A kidney infection usually occurs when bacteria, most frequently Escherichia coli (E. coli), get into the urethra and then travel through the bladder to the kidneys. Mild kidney infections are not serious, and in most cases, antibiotic therapy is sufficient. In the case of serious infection, a person will be admitted into the hospital to receive intravenous (IV) antibiotics and any other support that person may need.
The major cause of kidney infections is usually Escherichia Coli, a bacterium that lives in the intestines and is normally expelled with feces. Other bacteria can also cause kidney infections, such as Staphylococci, Enterobacter and Klebsiella.
Some risk factors for kidney infection include:
- Use of an indwelling or straight urinary catheter
- Frequent sexual intercourse
- Anatomic abnormalities that “trap” bacteria
Kidney infections usually ascend from the genital area, through the urethra, to the bladder, to the ureters, and finally the kidneys. In a person with a healthy urinary tract, the risk of infection from the ureters to the kidney is prevented by the flow of urine that carries away the microorganisms and by the closure of the ureters at the point of entry into the bladder. However, any type of physical blockage (obstruction) of urinary flow, such as a structural abnormality, kidney stone, or enlarged prostate, may increase the likelihood of kidney infections.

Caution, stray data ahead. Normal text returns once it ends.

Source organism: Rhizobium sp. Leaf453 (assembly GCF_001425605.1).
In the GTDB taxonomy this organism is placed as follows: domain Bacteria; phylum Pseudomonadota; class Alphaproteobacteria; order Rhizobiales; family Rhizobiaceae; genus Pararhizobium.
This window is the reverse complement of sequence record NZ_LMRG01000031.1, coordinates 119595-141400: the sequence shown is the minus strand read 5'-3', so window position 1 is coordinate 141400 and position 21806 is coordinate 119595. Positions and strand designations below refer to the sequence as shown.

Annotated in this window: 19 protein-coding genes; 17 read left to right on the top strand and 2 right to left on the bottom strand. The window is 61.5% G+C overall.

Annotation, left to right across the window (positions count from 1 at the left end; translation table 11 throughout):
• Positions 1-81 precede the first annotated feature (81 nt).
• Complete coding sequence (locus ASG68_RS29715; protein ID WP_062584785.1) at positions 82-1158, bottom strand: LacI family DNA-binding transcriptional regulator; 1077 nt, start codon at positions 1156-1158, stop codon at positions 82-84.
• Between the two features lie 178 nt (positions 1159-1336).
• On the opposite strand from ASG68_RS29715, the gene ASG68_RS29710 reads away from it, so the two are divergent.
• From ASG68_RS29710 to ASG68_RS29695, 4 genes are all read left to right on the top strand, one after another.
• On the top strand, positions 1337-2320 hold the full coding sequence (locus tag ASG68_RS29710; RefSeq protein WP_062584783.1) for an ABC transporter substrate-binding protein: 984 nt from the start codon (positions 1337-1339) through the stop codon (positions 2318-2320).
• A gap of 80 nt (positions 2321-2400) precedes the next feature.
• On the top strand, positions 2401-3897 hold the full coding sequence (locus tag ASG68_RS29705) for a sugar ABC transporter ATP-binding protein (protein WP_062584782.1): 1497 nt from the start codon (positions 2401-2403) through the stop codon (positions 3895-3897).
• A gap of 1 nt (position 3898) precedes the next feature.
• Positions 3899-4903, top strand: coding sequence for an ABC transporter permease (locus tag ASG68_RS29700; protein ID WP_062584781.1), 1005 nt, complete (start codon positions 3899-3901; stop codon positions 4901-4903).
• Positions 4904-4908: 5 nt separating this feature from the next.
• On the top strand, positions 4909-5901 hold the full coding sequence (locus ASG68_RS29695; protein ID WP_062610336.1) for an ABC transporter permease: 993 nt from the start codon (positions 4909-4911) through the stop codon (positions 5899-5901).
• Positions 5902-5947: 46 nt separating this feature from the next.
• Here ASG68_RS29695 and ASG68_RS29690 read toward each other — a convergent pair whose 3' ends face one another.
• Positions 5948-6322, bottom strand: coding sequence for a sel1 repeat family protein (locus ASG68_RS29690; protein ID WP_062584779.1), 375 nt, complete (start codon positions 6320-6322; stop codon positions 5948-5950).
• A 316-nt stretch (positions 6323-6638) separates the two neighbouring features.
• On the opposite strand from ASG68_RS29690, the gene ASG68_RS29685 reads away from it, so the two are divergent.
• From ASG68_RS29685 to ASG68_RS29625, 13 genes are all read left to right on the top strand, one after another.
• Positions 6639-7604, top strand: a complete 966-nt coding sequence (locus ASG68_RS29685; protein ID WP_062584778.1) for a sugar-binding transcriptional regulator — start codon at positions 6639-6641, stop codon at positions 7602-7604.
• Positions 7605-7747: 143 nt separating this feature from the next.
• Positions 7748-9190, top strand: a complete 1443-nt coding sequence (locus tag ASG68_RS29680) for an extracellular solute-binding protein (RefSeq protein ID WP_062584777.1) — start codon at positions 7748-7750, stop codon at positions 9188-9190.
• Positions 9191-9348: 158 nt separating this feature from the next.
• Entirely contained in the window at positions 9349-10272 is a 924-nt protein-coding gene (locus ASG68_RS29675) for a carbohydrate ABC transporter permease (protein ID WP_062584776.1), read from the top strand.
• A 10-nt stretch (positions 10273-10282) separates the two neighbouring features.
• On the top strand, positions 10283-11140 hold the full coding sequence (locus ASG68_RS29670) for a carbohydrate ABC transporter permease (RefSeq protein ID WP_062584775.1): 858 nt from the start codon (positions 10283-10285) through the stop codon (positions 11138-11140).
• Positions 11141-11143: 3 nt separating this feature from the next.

Kidney infections can occur at any age, but they are much more prevalent in women who than men. This happens because the female urethra is shorter than the male urethra, making it easier for bacteria to reach the kidneys. In many cases of kidney infection, only one of the two kidneys is affected.
Common symptoms associated with mild kidney infections are:
- Pyrexia (burning with urination)
- Nausea and vomiting
- Pain in the mid back
- Frequent urination
- Urgency with urination
- Fever and body aches
- The appearance of pus or blood in the urine
- Cloudy or pungent smelling urine
Mild kidney infections are commonly treated with antibiotics. For specific treatment, a medical provider will run tests, including urine culture, to identify the exact type of infection.
In case of a serious kidney infection, a patient will be admitted to the hospital so that proper treatment can be administered.